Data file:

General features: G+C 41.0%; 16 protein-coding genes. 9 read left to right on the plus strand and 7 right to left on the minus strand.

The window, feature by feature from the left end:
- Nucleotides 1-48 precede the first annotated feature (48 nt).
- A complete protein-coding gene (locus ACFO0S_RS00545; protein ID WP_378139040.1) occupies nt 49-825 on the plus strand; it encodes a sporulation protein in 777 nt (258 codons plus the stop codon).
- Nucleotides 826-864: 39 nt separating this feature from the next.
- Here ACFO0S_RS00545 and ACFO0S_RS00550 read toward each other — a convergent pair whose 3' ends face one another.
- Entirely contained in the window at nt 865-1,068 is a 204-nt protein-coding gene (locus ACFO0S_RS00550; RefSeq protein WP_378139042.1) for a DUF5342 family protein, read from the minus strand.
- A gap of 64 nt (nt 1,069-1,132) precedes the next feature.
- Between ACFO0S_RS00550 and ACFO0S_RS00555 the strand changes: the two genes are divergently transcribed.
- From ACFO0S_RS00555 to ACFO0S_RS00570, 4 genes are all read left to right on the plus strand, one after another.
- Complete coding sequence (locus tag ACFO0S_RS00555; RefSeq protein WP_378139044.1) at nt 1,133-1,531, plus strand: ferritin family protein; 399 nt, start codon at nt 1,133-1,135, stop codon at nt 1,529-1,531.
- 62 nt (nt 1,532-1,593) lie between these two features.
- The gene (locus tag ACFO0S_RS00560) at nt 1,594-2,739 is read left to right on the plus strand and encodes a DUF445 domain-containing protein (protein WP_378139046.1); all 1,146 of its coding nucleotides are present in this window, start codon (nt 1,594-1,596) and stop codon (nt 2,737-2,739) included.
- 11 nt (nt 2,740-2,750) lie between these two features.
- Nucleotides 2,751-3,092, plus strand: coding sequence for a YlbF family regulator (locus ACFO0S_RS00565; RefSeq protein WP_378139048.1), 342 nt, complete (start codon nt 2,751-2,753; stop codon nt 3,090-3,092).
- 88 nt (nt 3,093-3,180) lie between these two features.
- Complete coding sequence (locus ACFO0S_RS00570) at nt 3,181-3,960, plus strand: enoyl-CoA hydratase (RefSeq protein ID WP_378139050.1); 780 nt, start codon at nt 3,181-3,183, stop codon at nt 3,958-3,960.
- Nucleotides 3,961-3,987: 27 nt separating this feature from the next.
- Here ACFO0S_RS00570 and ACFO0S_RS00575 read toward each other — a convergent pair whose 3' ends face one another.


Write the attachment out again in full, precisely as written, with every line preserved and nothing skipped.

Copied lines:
General features: G+C 41.0%; 16 protein-coding genes. 9 read left to right on the plus strand and 7 right to left on the minus strand.

The window, feature by feature from the left end:
- Nucleotides 1-48 precede the first annotated feature (48 nt).
- A complete protein-coding gene (locus ACFO0S_RS00545; protein ID WP_378139040.1) occupies nt 49-825 on the plus strand; it encodes a sporulation protein in 777 nt (258 codons plus the stop codon).
- Nucleotides 826-864: 39 nt separating this feature from the next.
- Here ACFO0S_RS00545 and ACFO0S_RS00550 read toward each other — a convergent pair whose 3' ends face one another.
- Entirely contained in the window at nt 865-1,068 is a 204-nt protein-coding gene (locus ACFO0S_RS00550; RefSeq protein WP_378139042.1) for a DUF5342 family protein, read from the minus strand.
- A gap of 64 nt (nt 1,069-1,132) precedes the next feature.
- Between ACFO0S_RS00550 and ACFO0S_RS00555 the strand changes: the two genes are divergently transcribed.
- From ACFO0S_RS00555 to ACFO0S_RS00570, 4 genes are all read left to right on the plus strand, one after another.
- Complete coding sequence (locus tag ACFO0S_RS00555; RefSeq protein WP_378139044.1) at nt 1,133-1,531, plus strand: ferritin family protein; 399 nt, start codon at nt 1,133-1,135, stop codon at nt 1,529-1,531.
- 62 nt (nt 1,532-1,593) lie between these two features.
- The gene (locus tag ACFO0S_RS00560) at nt 1,594-2,739 is read left to right on the plus strand and encodes a DUF445 domain-containing protein (protein WP_378139046.1); all 1,146 of its coding nucleotides are present in this window, start codon (nt 1,594-1,596) and stop codon (nt 2,737-2,739) included.
- 11 nt (nt 2,740-2,750) lie between these two features.
- Nucleotides 2,751-3,092, plus strand: coding sequence for a YlbF family regulator (locus ACFO0S_RS00565; RefSeq protein WP_378139048.1), 342 nt, complete (start codon nt 2,751-2,753; stop codon nt 3,090-3,092).
- 88 nt (nt 3,093-3,180) lie between these two features.
- Complete coding sequence (locus ACFO0S_RS00570) at nt 3,181-3,960, plus strand: enoyl-CoA hydratase (RefSeq protein ID WP_378139050.1); 780 nt, start codon at nt 3,181-3,183, stop codon at nt 3,958-3,960.
- Nucleotides 3,961-3,987: 27 nt separating this feature from the next.
- Here ACFO0S_RS00570 and ACFO0S_RS00575 read toward each other — a convergent pair whose 3' ends face one another.